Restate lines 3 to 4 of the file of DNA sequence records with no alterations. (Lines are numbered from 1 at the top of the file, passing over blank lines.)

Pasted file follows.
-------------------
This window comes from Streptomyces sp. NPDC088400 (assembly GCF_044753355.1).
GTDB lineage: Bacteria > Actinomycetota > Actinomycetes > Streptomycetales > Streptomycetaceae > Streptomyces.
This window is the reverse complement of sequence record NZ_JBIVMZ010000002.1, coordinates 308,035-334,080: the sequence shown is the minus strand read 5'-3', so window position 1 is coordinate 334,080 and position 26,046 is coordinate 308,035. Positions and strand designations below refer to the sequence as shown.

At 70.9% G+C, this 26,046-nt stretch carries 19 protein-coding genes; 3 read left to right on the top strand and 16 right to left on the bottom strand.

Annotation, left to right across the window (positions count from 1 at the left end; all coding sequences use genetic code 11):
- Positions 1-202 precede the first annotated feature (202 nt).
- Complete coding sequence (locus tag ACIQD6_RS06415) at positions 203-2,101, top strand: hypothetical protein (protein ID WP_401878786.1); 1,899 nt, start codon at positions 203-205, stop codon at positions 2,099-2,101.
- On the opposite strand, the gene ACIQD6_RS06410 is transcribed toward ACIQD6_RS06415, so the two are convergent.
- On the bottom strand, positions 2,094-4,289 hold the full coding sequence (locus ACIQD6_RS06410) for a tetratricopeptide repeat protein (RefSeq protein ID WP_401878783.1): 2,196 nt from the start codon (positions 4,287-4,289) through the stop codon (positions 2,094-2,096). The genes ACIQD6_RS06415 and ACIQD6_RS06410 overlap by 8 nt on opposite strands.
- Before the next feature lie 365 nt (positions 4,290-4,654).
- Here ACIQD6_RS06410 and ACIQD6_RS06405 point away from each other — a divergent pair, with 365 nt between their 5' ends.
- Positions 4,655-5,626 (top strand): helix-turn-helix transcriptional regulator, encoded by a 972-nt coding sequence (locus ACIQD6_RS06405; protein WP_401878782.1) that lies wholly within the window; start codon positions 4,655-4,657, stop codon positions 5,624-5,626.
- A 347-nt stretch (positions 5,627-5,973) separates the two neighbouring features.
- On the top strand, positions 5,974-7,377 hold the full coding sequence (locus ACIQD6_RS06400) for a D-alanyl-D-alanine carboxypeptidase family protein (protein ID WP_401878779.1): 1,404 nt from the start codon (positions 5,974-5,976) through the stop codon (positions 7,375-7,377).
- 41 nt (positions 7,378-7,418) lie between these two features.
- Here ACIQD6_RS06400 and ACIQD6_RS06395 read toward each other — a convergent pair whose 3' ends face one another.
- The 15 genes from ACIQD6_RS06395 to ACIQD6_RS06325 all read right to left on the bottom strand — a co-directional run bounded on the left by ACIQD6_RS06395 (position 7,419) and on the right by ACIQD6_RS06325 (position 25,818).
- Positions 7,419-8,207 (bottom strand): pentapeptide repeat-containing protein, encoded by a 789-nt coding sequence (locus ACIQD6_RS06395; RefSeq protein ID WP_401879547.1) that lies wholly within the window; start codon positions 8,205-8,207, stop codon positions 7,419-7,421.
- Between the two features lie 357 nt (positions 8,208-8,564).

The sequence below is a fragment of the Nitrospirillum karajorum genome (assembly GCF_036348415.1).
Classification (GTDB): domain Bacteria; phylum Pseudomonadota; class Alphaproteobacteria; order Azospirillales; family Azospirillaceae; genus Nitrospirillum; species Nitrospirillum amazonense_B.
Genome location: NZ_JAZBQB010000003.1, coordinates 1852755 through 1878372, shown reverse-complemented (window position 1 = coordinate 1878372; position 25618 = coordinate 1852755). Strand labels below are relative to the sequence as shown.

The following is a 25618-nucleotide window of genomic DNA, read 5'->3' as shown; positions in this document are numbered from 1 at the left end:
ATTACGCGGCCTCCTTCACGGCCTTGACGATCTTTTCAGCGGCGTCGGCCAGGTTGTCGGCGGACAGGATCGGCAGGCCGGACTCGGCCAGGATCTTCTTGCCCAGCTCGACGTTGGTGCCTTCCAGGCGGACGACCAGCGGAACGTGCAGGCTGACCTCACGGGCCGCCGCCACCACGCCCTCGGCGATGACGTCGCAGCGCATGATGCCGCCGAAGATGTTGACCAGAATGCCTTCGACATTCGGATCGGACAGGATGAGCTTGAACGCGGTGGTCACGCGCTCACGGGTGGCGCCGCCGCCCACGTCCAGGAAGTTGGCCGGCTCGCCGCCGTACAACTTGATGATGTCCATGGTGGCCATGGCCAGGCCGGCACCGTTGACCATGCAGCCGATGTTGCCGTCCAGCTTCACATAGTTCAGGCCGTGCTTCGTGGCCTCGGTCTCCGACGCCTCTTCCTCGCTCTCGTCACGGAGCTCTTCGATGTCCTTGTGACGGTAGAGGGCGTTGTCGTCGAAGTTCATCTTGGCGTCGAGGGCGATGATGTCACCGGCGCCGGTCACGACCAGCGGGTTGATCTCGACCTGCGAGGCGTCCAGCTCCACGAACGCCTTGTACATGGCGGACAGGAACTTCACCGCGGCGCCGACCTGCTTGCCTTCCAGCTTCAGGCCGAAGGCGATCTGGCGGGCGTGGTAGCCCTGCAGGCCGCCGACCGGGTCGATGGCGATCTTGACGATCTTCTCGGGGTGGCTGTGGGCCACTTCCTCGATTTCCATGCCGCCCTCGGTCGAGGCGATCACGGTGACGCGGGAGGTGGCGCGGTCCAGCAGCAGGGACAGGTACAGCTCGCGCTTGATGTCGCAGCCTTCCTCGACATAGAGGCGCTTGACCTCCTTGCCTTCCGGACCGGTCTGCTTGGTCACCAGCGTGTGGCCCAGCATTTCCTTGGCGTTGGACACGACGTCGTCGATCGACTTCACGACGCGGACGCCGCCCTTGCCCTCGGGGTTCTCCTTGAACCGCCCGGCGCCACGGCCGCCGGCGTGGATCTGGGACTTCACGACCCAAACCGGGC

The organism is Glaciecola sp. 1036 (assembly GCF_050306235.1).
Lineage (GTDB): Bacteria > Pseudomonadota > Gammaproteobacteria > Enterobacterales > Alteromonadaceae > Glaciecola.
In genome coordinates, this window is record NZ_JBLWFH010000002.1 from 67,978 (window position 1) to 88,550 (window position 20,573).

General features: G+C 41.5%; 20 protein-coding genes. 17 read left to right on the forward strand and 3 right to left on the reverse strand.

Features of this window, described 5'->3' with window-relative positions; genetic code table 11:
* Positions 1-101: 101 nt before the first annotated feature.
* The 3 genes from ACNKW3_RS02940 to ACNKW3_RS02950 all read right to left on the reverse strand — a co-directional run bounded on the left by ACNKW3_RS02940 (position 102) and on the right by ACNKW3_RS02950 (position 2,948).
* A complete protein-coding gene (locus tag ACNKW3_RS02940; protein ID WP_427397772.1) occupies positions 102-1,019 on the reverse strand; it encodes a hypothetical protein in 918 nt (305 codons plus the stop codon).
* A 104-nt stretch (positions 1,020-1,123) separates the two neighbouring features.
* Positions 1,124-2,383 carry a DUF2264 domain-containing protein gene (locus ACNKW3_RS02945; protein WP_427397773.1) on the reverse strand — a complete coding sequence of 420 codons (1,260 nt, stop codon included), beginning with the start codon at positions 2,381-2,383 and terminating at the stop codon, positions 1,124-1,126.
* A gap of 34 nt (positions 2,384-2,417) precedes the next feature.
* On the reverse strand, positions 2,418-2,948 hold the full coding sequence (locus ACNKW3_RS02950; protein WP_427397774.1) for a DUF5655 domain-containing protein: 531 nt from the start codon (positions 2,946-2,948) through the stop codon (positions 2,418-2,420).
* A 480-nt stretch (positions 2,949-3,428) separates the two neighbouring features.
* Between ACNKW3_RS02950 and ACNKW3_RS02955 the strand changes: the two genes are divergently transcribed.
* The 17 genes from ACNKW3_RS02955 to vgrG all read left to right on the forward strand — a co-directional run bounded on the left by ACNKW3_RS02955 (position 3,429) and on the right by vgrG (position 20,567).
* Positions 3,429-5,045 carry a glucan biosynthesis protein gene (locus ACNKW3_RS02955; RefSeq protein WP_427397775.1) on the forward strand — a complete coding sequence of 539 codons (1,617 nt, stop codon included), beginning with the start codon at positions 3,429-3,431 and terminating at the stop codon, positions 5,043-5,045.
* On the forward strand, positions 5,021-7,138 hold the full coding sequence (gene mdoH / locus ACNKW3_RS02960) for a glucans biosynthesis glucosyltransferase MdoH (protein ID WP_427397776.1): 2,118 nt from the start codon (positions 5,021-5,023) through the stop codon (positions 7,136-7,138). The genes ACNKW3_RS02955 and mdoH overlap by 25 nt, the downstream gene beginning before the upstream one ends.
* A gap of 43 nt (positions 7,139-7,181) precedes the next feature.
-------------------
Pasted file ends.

This window is the reverse complement of sequence record NZ_JBIVMZ010000002.1, coordinates 308,035-334,080: the sequence shown is the minus strand read 5'-3', so window position 1 is coordinate 334,080 and position 26,046 is coordinate 308,035. Positions and strand designations below refer to the sequence as shown.

At 70.9% G+C, this 26,046-nt stretch carries 19 protein-coding genes; 3 read left to right on the top strand and 16 right to left on the bottom strand.